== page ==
In 2018, the urge to act to prevent environmental destruction has never been so apparent and many have attributed this new awareness to the BBC series Blue Planet, which aired its final episode at the end of last year. Heart-breaking footage of our oceans and the wildlife within it being destroyed at an alarming rate by plastic pollution made many of us stop and think. This awareness seemed to result in a shift in consumer attitudes and Mark and Holly Day decided to take the matter into their own hands by opening the High Peak’s first zero waste shop in Buxton.
With a career alternating between conservation and IT in recent years, Mark wanted to once again to act in direct accordance with his values and to help others make changes that will benefit the environment. After working with the public and for nature at both the RSPB and community conservation projects, he gained a thorough insight into how fragile our ecosystems are, and the importance of working together to make a difference. He says “For a long time, I’ve felt the most connected when I’ve been working for the benefit of nature and for others. Frustrated by the inaction of big corporations and Government to address environmental problems, Holly and I decided to do whatever we could to make a difference, and the idea of Day Zero was born.”
The ‘Blue Planet’ effect
Mark and his family were completely aware of the need to make a difference, and like many of us started to notice more and more headlines in the news about the environment. Reflecting on the journey that has led to this point he said “We’d been making small changes as a family for the last few years. We decided to use cloth nappies when our son was born 2 years ago, we’ve switched to use many re-usable items instead of disposable ones and we were buying our fruit and veg from a local market without packaging. There have been many small changes and while we did recognise that it added up to something significant, we were driven to do more. When we couldn’t buy the rest of our weekly shop without packaging, we decided to take the next step and create the shop that we’d want to shop in ourselves.”
The number of plastic-free and zero waste shops opening in the last 12 months in the UK has exploded. “The level of interest we’ve had at the shop has been phenomenal. We had hundreds of people get in touch through social media in the months leading to our opening, and it drove us to open the shop for them, as soon as we possibly could. We’re so grateful for all the encouragement and support we’ve had locally since opening.”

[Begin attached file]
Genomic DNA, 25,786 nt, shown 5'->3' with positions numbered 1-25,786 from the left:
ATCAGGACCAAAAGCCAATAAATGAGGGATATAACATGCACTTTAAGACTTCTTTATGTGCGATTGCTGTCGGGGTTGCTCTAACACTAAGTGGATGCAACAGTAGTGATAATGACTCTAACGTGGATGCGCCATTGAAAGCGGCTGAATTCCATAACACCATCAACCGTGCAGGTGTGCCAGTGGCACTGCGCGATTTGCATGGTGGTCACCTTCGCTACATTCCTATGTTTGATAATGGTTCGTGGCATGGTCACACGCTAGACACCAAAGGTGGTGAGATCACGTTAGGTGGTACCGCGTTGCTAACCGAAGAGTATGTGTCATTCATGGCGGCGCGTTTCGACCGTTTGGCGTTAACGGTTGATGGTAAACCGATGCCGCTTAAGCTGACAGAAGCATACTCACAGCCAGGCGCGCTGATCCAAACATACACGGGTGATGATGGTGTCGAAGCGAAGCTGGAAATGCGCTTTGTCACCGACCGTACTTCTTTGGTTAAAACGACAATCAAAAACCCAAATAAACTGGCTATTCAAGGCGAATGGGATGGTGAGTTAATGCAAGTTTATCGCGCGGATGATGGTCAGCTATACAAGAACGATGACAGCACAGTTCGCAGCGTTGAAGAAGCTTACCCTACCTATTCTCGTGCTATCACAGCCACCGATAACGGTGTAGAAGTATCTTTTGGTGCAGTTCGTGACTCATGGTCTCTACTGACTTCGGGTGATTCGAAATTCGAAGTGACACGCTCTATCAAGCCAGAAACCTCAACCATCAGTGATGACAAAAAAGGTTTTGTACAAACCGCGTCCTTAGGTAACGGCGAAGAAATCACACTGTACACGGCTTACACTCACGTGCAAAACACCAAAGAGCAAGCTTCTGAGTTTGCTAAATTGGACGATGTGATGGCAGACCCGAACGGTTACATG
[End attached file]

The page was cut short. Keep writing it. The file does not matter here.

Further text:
Ruth George MP for the High Peak officially opened the shop on Saturday 1st December.
What do they sell?
The shop sells a wide range of wholefoods, pasta, gluten free pasta, rice, dried fruit, nuts, spices, infused oil, cereals, baking ingredients, Buxton Roastery Coffee and a range of loose teas as well as shampoo, conditioner and 10 different liquid household cleaning products on refill.
There’s also a big range of replacements for disposable items such as reusable nappies, bamboo toothbrushes, shaving kits, water bottles, reusable coffee cups, metal straws, books, wax wraps to (ideal for wrapping food or sandwiches), natural and organic toiletries and even recycled toilet paper.
How to shop at Day Zero
Food and detergents are sold by weight so you need to bring your own containers (of any kind), or they sell jars in different sizes, the smallest priced at 75p. The experience may feel unusual at first because we’re used to picking a packet off a shelf, but the team is on hand to help, and there’s something much more satisfying in dispensing your own.
1. Bring along any reusable container (or buy one in the shop)
2. Weigh your container on the customer scales
3. Use the wax pencil (by the scales) to write on the container’s weight
4. Fill your container with your chosen goods
5. Take your container to the till to pay
Only buy what you need
Not only can you be kinder to the environment but buying everyday household items in this way can really cut down on waste. “You only need to buy what you need” said Holly. “If you only make a curry once in a while and just need the smallest amount of a spice, then you can do that. I’ve lost count of the amount of spice jars from supermarkets we find in our cupboard with really old best before dates on! If you’re baking an occasional cake, just buy the amount of flour you need. No waste and you can save money too.”
As consumers, we have the buying power. “By making collective, small changes together by the way we shop, big changes can be possible to preserve our planet for future generations” said Mark.
Mark and Holly are keen on making changes to adapt to customer requests and welcome feedback. “If there’s something we don’t sell that you really want – tell us and we’ll do our best to get it in for you.” They plan to stock more and more every day items as time goes on.
Day Zero are also part of the national water bottle Refill scheme. The national campaign works by connecting people who are looking for water with thousands of local business, transport hubs and public spaces where they can Refill for free.
Parking can be found at the nearby Market Place (limited on market days Tuesdays and Saturdays), Market Street car park, The Slopes car park and College Road. There is a 40 minute loading bay outside the shop and Day Zero can hold customers’ shopping until you are ready to stop outside and collect.
30 High Street, Buxton, SK17 6EU
Monday & Tuesday 10am – 4.30pm
Thursday 10am – 7pm
Friday 10am – 4.30pm
Saturday 10am – 5pm
Sunday 10am – 4pm